This is always a fraught situation in Masks – going into a scene with an adult or adults in Masks carries an undercurrent of threat akin to an armed parley with A-level super-villains. Honestly I’ve never done as much broad-spectrum damage to the team with a bad guy as I have in scenes with their well-meaning mentors dispensing advice, constructive feedback, and (horror of horrors) heartfelt praise.
It didn’t really go better here, with both Harry’s dad and the retired ‘grail knight’ Armiger (Lucius, owner/operator of the Has Beans coffee shop, downtown) kicking in their two cents about Ghost Girl’s ongoing Ghostheart/Pandemonium problem, what they thought the kids should do about it (and, ultimately, who they thought the kids should be.) They got what they were after, but Ghost Girl at least wasn’t feeling great about it afterwards, which lead to some Condition-clearing reckless behavior later. (As it should.)
Issue 10: Halcyon High-Jinks (Hell Day, Part 2)
Dave, Margie, and Katherine were all out of town, which left Jason recovering from his tussle with not-Alycia, Ghost Girl roaming the city doing reckless things without consulting the team, and Harry actually attending Gardner Academy (the private high school that tends to specialize in rich kids and publicly recognized supers).
Concord and Link, on the other hand, are on their way to HHS – Halcyon High South – part of the public school system, where they academically toil in relative anonymity.
Bill and Mike (and I) were excited to play around with that classic of teen superhero comics, the high school, so we had a good time with this. First order of business was to establish the normal day, and I had fun introducing some of the faculty, and went to the players to fill in NPCs (which gave us the wonderful Ms. “No!” Rodriguez, Leo’s lab partner.
I also introduced Taz, a new transfer and tech-nerd who seemed to either be a bit on the spectrum or way over-informed about Leo, or both. She showed up both in Leo’s chem class as well as at lunch with Leo and Adam, and was generally fun to play, freaked out the players a skosh, and has more going on that I’m looking forward to getting into.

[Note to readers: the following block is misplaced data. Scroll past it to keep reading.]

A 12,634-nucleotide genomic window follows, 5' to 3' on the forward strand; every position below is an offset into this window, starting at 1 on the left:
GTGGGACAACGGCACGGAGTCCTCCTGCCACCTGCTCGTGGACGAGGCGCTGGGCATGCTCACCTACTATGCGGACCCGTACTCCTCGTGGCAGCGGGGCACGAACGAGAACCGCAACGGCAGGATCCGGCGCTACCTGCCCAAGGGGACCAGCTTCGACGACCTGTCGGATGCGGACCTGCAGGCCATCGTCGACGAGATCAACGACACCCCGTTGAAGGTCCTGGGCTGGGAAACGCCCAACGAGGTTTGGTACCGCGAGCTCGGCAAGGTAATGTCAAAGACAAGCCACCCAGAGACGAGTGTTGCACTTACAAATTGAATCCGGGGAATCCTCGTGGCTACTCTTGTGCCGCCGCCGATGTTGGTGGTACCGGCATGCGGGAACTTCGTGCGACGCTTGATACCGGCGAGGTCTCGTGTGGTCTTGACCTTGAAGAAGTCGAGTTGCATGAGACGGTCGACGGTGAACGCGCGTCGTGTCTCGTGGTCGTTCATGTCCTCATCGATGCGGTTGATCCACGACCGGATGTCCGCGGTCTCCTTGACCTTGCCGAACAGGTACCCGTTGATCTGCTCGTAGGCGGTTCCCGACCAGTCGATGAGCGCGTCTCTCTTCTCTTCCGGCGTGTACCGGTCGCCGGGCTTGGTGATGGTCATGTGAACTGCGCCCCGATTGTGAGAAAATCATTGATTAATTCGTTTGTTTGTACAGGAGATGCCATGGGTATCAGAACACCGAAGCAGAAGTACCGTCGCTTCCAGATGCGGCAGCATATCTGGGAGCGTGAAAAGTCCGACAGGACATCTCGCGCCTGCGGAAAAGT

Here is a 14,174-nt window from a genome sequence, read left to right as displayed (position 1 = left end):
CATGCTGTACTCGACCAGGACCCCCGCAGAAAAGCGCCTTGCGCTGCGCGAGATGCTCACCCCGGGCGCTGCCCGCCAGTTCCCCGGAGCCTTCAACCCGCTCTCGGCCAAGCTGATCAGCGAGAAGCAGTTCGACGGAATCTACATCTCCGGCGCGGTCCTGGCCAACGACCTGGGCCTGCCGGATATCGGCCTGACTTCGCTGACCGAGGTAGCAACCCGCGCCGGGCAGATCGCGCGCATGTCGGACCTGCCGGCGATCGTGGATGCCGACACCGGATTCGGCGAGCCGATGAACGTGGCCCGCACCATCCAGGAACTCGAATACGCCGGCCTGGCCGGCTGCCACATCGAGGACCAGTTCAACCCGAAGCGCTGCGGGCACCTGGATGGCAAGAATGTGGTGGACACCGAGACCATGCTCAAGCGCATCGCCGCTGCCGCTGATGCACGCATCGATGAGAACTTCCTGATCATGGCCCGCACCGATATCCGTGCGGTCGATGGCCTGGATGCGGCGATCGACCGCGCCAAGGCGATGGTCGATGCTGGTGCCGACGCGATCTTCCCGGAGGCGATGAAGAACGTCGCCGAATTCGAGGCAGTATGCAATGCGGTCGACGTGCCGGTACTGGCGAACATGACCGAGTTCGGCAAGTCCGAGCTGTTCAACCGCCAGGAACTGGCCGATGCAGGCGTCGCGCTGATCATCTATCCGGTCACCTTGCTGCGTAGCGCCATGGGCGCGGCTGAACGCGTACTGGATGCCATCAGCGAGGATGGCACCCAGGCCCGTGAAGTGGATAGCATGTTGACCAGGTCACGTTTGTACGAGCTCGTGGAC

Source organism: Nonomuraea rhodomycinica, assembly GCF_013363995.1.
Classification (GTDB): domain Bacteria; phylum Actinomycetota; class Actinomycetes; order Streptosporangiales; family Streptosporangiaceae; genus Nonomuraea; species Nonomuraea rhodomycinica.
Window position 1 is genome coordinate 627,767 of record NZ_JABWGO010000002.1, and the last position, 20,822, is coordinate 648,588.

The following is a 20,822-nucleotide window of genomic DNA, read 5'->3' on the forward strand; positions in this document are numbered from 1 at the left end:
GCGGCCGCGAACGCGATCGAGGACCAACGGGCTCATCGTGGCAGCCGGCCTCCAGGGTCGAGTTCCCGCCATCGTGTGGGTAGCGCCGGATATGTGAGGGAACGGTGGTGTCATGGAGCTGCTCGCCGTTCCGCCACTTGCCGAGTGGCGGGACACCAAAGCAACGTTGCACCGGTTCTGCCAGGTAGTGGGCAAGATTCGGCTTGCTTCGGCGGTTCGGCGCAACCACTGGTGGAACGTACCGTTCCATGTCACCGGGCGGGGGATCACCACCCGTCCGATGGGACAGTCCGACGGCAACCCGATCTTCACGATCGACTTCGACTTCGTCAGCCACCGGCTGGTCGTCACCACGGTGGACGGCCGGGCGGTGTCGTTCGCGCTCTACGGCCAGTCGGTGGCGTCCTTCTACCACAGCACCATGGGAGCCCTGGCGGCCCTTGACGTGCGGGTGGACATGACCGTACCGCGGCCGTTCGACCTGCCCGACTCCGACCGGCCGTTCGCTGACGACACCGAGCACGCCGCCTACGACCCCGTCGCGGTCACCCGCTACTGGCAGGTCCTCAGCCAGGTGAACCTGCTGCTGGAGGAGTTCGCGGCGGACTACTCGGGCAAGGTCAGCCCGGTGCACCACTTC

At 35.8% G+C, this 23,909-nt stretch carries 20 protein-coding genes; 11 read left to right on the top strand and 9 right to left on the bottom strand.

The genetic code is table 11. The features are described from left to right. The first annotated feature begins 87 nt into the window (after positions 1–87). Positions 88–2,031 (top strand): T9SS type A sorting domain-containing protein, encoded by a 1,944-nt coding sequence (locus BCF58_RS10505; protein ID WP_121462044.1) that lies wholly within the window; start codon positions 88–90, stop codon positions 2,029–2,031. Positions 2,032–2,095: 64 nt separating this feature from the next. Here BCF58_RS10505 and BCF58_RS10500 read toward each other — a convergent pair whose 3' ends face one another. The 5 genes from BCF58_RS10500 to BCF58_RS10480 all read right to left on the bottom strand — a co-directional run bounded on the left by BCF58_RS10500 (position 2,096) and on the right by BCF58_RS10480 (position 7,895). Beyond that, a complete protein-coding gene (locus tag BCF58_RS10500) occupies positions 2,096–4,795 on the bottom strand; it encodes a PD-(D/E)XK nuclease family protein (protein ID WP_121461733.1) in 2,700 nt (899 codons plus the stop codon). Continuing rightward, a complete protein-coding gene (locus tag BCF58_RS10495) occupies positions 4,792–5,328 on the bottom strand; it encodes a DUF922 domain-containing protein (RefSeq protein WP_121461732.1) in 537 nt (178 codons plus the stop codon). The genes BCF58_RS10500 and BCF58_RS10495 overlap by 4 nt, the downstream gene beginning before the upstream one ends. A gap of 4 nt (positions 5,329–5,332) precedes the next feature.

With the norm established, it was time to get some Concord-grade villains on the stage, and that mean “galactic” villains. For this, I went back to the Deck of Villainy and pulled out The Farlander (who is just too weird looking and fun to play) and Sablestar who, by sheer coincidence in visual design, seemed to be … related to Concord and his powers in some way. There’s some vague hand-waving on her card about being a member of the Void Collective and something of a space-anarchist, but I already have an anarchist villain, so Sablestar and the VC became a kind of counter-(if not anti-)Concordance, in my head. We’ll see how that fleshes out over time.
So: a bit of fighting at the school with The Farlander, and the introduction of Sablestar, and as things get complicated we call it for the night, ready to bring in the rest of the team next session as things heat up.
That’s five of the ten sessions I wanted to cover, so I’ll stop here and do 11 to 15 in the next post. More soon!